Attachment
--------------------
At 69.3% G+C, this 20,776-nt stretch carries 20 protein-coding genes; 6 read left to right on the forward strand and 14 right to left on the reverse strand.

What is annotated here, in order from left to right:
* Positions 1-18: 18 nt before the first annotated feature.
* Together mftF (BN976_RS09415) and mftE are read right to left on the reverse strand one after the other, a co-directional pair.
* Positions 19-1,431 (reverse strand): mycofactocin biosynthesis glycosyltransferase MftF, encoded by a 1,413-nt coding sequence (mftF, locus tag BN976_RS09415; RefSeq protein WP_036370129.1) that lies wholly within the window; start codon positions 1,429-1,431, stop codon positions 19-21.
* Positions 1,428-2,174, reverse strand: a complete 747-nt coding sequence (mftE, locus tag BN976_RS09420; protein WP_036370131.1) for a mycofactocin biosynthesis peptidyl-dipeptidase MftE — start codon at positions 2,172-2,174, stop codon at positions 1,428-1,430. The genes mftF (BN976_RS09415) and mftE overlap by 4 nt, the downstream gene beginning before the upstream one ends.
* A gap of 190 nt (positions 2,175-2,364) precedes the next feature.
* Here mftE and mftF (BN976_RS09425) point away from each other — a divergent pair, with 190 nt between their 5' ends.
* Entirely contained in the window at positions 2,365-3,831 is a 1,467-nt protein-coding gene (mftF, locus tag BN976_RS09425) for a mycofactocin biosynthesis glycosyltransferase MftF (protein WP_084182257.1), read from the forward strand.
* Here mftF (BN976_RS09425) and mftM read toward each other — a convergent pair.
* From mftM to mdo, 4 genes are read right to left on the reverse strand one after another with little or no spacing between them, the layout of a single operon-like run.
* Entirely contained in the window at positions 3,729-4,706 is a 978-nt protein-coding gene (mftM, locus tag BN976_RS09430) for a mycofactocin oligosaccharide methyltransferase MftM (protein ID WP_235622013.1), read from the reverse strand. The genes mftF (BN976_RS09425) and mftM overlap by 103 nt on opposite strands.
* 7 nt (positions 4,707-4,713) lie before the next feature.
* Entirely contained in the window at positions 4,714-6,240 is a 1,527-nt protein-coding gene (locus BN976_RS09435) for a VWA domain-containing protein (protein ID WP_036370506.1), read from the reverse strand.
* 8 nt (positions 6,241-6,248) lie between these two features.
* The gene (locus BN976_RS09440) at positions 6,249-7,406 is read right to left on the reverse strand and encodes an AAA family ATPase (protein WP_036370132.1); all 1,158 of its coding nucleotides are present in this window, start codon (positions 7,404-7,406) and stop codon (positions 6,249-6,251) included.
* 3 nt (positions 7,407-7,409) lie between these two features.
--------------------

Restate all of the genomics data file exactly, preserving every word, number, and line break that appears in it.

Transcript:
At 69.3% G+C, this 20,776-nt stretch carries 20 protein-coding genes; 6 read left to right on the forward strand and 14 right to left on the reverse strand.

What is annotated here, in order from left to right:
* Positions 1-18: 18 nt before the first annotated feature.
* Together mftF (BN976_RS09415) and mftE are read right to left on the reverse strand one after the other, a co-directional pair.
* Positions 19-1,431 (reverse strand): mycofactocin biosynthesis glycosyltransferase MftF, encoded by a 1,413-nt coding sequence (mftF, locus tag BN976_RS09415; RefSeq protein WP_036370129.1) that lies wholly within the window; start codon positions 1,429-1,431, stop codon positions 19-21.
* Positions 1,428-2,174, reverse strand: a complete 747-nt coding sequence (mftE, locus tag BN976_RS09420; protein WP_036370131.1) for a mycofactocin biosynthesis peptidyl-dipeptidase MftE — start codon at positions 2,172-2,174, stop codon at positions 1,428-1,430. The genes mftF (BN976_RS09415) and mftE overlap by 4 nt, the downstream gene beginning before the upstream one ends.
* A gap of 190 nt (positions 2,175-2,364) precedes the next feature.
* Here mftE and mftF (BN976_RS09425) point away from each other — a divergent pair, with 190 nt between their 5' ends.
* Entirely contained in the window at positions 2,365-3,831 is a 1,467-nt protein-coding gene (mftF, locus tag BN976_RS09425) for a mycofactocin biosynthesis glycosyltransferase MftF (protein WP_084182257.1), read from the forward strand.
* Here mftF (BN976_RS09425) and mftM read toward each other — a convergent pair.
* From mftM to mdo, 4 genes are read right to left on the reverse strand one after another with little or no spacing between them, the layout of a single operon-like run.
* Entirely contained in the window at positions 3,729-4,706 is a 978-nt protein-coding gene (mftM, locus tag BN976_RS09430) for a mycofactocin oligosaccharide methyltransferase MftM (protein ID WP_235622013.1), read from the reverse strand. The genes mftF (BN976_RS09425) and mftM overlap by 103 nt on opposite strands.
* 7 nt (positions 4,707-4,713) lie before the next feature.
* Entirely contained in the window at positions 4,714-6,240 is a 1,527-nt protein-coding gene (locus BN976_RS09435) for a VWA domain-containing protein (protein ID WP_036370506.1), read from the reverse strand.
* 8 nt (positions 6,241-6,248) lie between these two features.
* The gene (locus BN976_RS09440) at positions 6,249-7,406 is read right to left on the reverse strand and encodes an AAA family ATPase (protein WP_036370132.1); all 1,158 of its coding nucleotides are present in this window, start codon (positions 7,404-7,406) and stop codon (positions 6,249-6,251) included.
* 3 nt (positions 7,407-7,409) lie between these two features.